It is likely that everyone reading this, to some degree, is involved in youth sports. And it is also likely that the lessons children acquire by participating are among the major reasons we want our kids to play. We love that they learn that hard work leads to success, that failure is temporary and can be overcome with effort and resilience. Both of these can be taught to players in recreational as well as competitive sports. So, if this is true, that the essentials of work ethic and bouncing back from adversity are learned in either environment, what difference does it make which path is chosen?

As I said, my kids played both. My daughter played rec and high school soccer, as well as club. It was the club soccer that got her a college scholarship. My three boys played Little League (with me as coach) and high school baseball, while simultaneously playing travel ball. Here was the big difference between the two: In competitive sports no one really cared about winning. In rec and high school, that is all they cared about.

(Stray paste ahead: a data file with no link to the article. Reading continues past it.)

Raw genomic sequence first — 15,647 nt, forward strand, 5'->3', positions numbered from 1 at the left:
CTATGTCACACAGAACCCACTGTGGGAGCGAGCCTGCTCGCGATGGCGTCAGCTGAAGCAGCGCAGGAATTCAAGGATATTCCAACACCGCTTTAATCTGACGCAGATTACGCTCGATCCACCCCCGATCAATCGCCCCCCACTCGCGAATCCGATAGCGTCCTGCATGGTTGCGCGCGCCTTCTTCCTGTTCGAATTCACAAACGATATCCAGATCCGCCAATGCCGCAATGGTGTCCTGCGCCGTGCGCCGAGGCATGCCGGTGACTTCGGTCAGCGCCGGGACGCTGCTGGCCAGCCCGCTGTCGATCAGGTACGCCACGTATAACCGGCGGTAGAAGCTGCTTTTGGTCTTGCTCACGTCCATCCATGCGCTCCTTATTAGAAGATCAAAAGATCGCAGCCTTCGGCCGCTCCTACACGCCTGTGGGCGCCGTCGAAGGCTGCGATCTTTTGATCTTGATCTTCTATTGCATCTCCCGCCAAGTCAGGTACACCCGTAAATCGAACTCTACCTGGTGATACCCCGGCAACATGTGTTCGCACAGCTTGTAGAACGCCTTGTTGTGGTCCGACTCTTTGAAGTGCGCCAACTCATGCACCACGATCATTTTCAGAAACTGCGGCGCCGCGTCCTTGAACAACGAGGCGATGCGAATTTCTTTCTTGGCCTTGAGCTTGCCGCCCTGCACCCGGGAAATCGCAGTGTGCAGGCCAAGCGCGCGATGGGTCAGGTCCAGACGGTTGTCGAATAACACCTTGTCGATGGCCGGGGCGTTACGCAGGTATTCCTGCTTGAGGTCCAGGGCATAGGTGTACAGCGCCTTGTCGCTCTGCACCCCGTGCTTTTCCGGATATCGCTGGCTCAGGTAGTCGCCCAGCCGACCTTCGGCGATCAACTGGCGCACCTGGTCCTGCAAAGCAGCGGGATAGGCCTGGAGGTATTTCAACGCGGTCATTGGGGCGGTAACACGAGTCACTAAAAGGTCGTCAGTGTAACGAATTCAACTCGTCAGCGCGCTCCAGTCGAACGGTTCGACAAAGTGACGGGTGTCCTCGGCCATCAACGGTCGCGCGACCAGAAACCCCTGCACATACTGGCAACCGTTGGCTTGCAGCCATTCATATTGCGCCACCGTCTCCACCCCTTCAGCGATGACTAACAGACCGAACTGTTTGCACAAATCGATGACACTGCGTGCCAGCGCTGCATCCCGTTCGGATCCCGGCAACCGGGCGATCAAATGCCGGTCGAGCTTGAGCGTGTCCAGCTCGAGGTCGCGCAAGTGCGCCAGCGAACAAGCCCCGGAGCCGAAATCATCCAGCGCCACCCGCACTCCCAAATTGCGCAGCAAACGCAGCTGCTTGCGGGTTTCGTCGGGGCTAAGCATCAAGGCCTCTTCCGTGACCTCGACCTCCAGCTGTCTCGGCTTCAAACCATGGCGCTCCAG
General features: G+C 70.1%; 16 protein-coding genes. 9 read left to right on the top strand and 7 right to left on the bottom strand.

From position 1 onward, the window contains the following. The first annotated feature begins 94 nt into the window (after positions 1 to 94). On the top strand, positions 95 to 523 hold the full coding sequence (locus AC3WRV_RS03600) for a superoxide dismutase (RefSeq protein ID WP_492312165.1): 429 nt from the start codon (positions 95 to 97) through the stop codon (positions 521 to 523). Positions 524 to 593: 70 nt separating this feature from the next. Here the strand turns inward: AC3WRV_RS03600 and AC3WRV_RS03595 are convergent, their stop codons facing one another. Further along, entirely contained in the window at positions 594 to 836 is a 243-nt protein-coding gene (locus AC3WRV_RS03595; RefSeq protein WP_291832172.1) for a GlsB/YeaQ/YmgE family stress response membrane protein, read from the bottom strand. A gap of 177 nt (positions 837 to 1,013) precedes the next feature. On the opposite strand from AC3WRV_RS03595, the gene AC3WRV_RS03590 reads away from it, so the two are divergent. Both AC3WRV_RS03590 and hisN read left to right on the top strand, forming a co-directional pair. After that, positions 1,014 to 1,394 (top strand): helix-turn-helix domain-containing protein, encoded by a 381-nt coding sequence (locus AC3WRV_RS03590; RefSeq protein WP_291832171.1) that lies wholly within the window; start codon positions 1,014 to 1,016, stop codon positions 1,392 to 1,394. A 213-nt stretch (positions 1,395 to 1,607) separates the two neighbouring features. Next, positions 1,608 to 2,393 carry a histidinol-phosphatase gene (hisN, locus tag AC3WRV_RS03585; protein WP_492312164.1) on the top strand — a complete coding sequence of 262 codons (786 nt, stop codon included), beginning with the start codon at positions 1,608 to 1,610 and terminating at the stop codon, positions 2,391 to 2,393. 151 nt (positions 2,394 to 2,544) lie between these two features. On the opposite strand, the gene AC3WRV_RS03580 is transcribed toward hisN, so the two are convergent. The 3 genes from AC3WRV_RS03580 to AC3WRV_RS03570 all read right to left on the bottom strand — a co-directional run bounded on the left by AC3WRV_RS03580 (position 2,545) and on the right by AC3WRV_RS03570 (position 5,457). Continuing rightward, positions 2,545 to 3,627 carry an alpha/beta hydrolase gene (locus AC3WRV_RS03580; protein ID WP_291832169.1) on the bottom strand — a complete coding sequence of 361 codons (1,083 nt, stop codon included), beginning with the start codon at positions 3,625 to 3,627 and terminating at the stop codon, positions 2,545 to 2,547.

I’ll start with my daughter: When her high school career came to an end with a playoff loss, she was inconsolable. Her school had never won a city girls soccer title and she wanted it more than I can describe. A championship would have been huge news to the entire school. There would be a banner hanging in the gym forever. Her regular league games against our bigger, rival school just a couple miles down the road were wars. She would have traded her best personal game ever for a team win.